Do I have ADD? Roughly two-thirds of people who experienced ADHD symptoms as a child will continue to experience ADHD symptoms as an adult , though its manifestations tend to shift and change with age. But many people with attention deficit — particularly its inattentive symptoms — are undiagnosed or misdiagnosed as children. They may suffer serious psychological consequences after a lifetime of blaming themselves for ADHD symptoms.
Attention Deficit Hyperactivity Disorder (ADHD), Inattentive Type in Adults
Attention deficit hyperactivity disorder (ADHD) - Symptoms - NHS
Attention deficit hyperactivity disorder ADHD affects about 5 percent of children, and about half of them will carry those symptoms into adulthood, says the American Psychiatric Association. The Centers for Disease Control and Prevention estimate that numbers are even higher in smaller community samples. On top of that, many adults with ADHD have never been diagnosed. Untreated ADHD can cause numerous mental and physical problems that can put a strain on relationships and cause difficulties in many aspects of everyday life. Keep reading to learn about the symptoms. It means being easily distracted, finding it hard to listen to others in a conversation, overlooking details, and not completing tasks or projects.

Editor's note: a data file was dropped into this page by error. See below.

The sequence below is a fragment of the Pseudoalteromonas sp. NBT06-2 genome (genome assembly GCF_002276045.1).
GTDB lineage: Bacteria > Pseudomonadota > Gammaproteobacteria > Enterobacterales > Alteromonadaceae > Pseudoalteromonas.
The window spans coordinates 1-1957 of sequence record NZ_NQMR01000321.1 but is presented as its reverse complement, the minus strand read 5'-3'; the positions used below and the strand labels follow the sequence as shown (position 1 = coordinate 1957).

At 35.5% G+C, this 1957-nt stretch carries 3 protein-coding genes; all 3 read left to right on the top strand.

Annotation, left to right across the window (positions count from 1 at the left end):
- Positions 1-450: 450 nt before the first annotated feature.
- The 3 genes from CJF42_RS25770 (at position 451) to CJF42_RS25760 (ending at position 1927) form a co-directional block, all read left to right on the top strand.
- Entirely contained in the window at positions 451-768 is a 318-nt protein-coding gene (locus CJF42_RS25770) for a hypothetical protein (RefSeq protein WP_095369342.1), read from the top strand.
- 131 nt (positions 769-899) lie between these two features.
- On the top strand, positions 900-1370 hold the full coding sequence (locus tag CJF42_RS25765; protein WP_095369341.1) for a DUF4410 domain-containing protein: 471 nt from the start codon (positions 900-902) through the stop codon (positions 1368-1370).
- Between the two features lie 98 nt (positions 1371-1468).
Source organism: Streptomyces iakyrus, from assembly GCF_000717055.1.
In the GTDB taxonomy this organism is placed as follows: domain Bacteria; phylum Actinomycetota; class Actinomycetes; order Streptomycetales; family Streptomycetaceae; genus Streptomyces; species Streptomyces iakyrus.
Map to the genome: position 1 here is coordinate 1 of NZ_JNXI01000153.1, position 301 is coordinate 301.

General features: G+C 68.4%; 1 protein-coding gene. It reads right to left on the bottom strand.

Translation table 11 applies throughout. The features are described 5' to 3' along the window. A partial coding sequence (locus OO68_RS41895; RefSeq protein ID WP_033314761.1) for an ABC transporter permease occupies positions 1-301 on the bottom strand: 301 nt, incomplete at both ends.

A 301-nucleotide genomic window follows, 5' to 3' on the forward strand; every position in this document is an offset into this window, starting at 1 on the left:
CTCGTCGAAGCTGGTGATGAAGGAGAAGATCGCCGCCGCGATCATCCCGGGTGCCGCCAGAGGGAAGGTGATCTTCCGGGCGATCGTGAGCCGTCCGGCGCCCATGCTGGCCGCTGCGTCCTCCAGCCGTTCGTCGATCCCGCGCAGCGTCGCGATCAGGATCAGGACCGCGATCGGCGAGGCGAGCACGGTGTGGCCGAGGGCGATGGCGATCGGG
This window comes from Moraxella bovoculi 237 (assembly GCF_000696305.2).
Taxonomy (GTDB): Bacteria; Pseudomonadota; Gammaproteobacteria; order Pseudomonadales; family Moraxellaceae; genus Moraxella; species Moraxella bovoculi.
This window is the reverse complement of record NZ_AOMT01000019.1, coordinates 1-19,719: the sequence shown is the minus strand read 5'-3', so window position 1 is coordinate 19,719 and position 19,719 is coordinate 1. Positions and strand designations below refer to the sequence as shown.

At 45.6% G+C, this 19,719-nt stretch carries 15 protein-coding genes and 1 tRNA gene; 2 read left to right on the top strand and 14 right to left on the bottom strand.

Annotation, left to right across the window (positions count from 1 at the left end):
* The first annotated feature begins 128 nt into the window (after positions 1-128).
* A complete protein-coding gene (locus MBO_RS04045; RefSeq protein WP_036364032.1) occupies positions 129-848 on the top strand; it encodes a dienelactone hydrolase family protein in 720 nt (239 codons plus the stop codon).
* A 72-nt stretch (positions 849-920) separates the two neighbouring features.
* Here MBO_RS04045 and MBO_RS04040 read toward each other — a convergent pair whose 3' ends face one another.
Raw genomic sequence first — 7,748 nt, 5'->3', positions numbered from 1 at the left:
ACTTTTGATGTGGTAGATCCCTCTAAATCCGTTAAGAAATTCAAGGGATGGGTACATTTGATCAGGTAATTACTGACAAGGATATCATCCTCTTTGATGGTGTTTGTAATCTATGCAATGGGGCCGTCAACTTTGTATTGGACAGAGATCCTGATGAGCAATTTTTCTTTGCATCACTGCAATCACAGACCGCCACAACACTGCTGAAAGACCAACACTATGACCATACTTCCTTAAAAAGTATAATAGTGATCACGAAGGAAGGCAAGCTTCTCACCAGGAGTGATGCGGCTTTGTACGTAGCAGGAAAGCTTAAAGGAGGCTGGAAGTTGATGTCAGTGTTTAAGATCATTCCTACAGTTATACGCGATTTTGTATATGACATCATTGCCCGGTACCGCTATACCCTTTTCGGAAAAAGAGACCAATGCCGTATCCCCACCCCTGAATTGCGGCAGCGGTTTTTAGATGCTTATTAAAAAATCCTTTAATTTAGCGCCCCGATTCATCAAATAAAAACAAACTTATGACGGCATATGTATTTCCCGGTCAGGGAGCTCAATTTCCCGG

ADHD in Adults
Females have a tendency to exhibit the inattentive type, which makes it hard to focus, pay attention to details, stay organized, listen, and remember things. For example, a girl might be thought of as spacey, a day-dreamer, forgetful, or chatty. Later in life, a woman might reach out for help for her ADHD, only to be diagnosed with depression or anxiety instead. The good news is that there is an increasing awareness about ADHD symptoms in women, which means women are able to get the help they need.
Adult ADHD can lead to unstable relationships, poor work or school performance, low self-esteem, and other problems. Though it's called adult ADHD , symptoms start in early childhood and continue into adulthood. In some cases, ADHD is not recognized or diagnosed until the person is an adult. In adults, hyperactivity may decrease, but struggles with impulsiveness, restlessness and difficulty paying attention may continue. Adult ADHD treatment includes medications, psychological counseling psychotherapy and treatment for any mental health conditions that occur along with ADHD.